Contents


A Wind from the West

Il Rinascimento a Venezia e la pittura del Nord ai tempi di Bellini, Dürer, Tiziano [The Venetian Renaissance and Northern Painting in the Time of Bellini, Dürer, and Titian] 1999-January 9, 2000. an exhibition at the Palazzo Grassi, Venice,September 5,, Catalog of the exhibition edited by Bernard Aikema and Beverly Louise Brown

Keeping the Reader Alive

Remembering Randall: A Memoir of Poet, Critic, and Teacher Randall Jarrell by Mary von Schrader Jarrell

No Other Book: Selected Essays by Randall Jarrell, edited and with an introduction by Brad Leithauser

Jews and Blacks in America

In the Almost Promised Land: American Jews and Blacks, 1915-1935 by Hasia Diner

Struggles in the Promised Land: Toward a History of Black-Jewish Relations in the United States edited by Jack Salzman and Cornel West

Blacks in the Jewish Mind: A Crisis of Liberalism by Seth Forman

What Went Wrong? The Creation and Collapse of the Black-Jewish Alliance by Murray Friedman

African Americans and Jews in the Twentieth Century: Studies in Convergence and Conflict edited by V.P. Franklin and Nancy L. Grant and Harold M. Kletnick and Genna Rae McNeil

killing rage: ending racism by bell hooks

Contributors

J.M. Coetzee is Professorial Research Fellow at the University of Adelaide. He is the author of sixteen works of fiction, as well as numerous works of criticism and translation. He was awarded the Nobel Prize in Literature in 2003. His story in this issue is adapted from Moral Tales, a forthcoming collection. (December 2017)

Gordon A. Craig (1913–2005) was a Scottish-American historian of Germany. He taught at both Princeton and Stanford, where he was named the J.E. Wallace Sterling Professor of Humanities in 1979.

David Brion Davis was Sterling Professor of History Emeritus at Yale and Director Emeritus of Yale’s Gilder Lehrman Center for the Study of Slavery, Resistance, and Abolition. He is the author of Inhuman Bondage: The Rise and Fall of Slavery in the New World.

Helen Epstein is Visiting Professor of Human Rights and Global Public Health at Bard College. She is the author of Another Fine Mess: America, Uganda and the War on Terror (Columbia Global Reports 2017) and The Invisible Cure: Why We Are Losing the Fight against AIDS in Africa (Picador 2008). She has served as a consultant for numerous organizations including UNICEF, the World Bank, and Human Rights Watch.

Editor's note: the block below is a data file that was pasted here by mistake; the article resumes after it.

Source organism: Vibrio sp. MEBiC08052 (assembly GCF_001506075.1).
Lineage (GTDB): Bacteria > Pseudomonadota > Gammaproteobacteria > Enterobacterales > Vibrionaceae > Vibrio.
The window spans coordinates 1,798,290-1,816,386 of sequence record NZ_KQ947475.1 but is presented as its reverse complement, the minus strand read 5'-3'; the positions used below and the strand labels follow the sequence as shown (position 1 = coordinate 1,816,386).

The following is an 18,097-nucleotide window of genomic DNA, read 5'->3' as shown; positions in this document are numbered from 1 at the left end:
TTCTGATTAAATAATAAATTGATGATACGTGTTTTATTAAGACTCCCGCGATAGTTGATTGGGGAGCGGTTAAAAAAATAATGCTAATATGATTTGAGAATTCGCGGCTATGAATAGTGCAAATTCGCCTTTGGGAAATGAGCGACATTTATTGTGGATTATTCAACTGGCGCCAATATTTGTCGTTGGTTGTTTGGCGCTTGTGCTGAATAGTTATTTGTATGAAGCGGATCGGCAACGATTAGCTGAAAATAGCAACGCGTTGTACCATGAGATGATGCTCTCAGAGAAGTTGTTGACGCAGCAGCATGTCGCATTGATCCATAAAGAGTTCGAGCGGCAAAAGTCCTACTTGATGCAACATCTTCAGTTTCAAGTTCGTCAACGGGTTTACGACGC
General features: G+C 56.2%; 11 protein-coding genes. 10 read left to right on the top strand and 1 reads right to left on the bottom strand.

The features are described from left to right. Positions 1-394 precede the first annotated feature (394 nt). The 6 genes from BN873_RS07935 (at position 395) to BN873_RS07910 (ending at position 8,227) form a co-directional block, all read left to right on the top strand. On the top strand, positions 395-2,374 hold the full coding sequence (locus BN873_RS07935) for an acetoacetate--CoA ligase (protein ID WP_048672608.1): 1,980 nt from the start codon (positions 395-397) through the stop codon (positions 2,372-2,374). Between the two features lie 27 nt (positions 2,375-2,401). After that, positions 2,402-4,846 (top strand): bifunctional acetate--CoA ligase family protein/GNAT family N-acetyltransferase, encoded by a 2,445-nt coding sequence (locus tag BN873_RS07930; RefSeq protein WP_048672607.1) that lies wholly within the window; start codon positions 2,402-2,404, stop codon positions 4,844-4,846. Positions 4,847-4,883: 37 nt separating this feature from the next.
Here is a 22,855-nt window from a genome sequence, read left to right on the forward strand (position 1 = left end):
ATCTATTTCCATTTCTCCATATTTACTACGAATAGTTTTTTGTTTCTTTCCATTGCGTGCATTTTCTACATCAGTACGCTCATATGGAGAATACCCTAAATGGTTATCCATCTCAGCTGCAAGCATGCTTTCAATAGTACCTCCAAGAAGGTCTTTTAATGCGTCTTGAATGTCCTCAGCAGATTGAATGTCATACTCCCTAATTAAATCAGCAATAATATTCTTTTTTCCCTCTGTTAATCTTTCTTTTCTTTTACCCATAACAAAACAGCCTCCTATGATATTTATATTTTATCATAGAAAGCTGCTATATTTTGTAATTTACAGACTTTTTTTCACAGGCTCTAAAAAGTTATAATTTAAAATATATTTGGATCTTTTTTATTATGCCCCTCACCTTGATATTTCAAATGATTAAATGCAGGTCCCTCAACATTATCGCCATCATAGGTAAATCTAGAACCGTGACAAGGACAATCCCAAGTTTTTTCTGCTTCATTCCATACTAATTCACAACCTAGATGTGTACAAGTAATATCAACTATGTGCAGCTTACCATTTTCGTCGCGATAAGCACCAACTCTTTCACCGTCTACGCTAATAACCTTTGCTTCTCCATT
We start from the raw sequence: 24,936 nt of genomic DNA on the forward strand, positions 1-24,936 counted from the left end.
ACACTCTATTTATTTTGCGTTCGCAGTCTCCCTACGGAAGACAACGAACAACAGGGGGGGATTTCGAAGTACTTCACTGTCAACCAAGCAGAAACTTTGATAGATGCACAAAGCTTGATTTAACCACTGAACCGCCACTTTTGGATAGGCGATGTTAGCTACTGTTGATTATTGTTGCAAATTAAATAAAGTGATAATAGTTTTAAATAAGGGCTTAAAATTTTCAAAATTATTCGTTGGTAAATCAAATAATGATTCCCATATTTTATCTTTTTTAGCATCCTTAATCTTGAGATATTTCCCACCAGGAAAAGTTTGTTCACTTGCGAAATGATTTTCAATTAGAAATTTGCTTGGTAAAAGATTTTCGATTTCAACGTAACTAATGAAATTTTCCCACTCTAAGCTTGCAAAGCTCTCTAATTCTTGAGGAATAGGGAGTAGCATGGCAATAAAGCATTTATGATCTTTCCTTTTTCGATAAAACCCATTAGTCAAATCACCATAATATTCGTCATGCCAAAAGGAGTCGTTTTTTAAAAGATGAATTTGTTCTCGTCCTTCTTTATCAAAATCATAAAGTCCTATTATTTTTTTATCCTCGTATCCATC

Sue Halpern is a regular contributor to The New York Review and a Scholar-in-Residence at Middlebury. Her latest book is a novel, ­Summer Hours at the Robbers Library. (April 2019)

Christopher Hitchens (1949–2011) was a British-American journalist and social critic. Known for his confrontational style and contrarian views on a range of social issues, Hitchens was a frequent contributor to The Nation, The Atlantic, The Times Literary Supplement and Vanity Fair. Hitchens recounts his struggle with esophageal cancer in Mortality, which was published in 2012.

Charles Hope was Director of the Warburg Institute, London, from 2001 to 2010. He is the author of Titian.


Tony Judt (1948–2010) was the founder and director of the Remarque Institute at NYU and the author of Postwar: A History of Europe Since 1945, Ill Fares the Land, and The Burden of Responsibility: Blum, Camus, Aron, and the French Twentieth Century, among other books.

Kenneth Koch (1925–2002) was Professor of English at Columbia. During his lifetime, Koch published at least thirty volumes of poetry and plays. He was also the author of a novel, The Red Robins; two books on teaching poetry writing to children, Wishes, Lies, and Dreams and Rose, Where Did You Get That Red?; and I Never Told Anybody: Teaching Poetry Writing in a Nursing Home.

Mark Lilla is Professor of Humanities at Columbia. He is the author of The Shipwrecked Mind: On Political Reaction and, most recently, The Once and Future Liberal: After Identity Politics.
 Visit marklilla.com. (December 2018)

Hugh Lloyd-Jones is the Regius Professor of Greek Emeritus at Oxford University. His many books include The Justice of Zeus, the Oxford Text of Sophocles, and three volumes of Sophocles for the Loeb Classical Library. (December 2000)

Leo Marx is the Kenan Professor of American Cultural History (Emeritus) at MIT and most recently the editor, with Bruce Mazlish, of Progress:Fact or Illusion? (July 1999)

Louis Menand is the Anne T. and Robert M. Bass Professor of English at Harvard. His books include The Marketplace of Ideas, American Studies and The Metaphysical Club.

John Russell (1919–2008) was Chief Art Critic at The New York Times from 1982 until 1990. He was the author of many art-historical studies, including Matisse, Father & Son and The Meanings of Modern Art.

John Updike (1932–2009) was born in Shillington, Pennsylvania. In 1954 he began to publish in The New Yorker, where he continued to contribute short stories, poems, and criticism until his death. His major work was the set of four novels chronicling the life of Harry “Rabbit” Angstrom, two of which, Rabbit is Rich and Rabbit at Rest, won the Pulitzer Prize for Fiction. His last books were the novel The Widows of Eastwick and Due Considerations, a collection of his essays and criticism.

Lawrence Weschler is the Director of the New York Institute for the Humanities at New York University. Earlier this year he published True to Life: Twenty-five Years of Conversations with David Hockney and an expanded edition of Seeing Is Forgetting the Name of the Thing One Sees: Over Thirty Years of Conversationswith Robert Irwin. (October 2009)

Michael Wood is Professor Emeritus of English and Comparative Literature at Princeton. His most recent book is On Empson.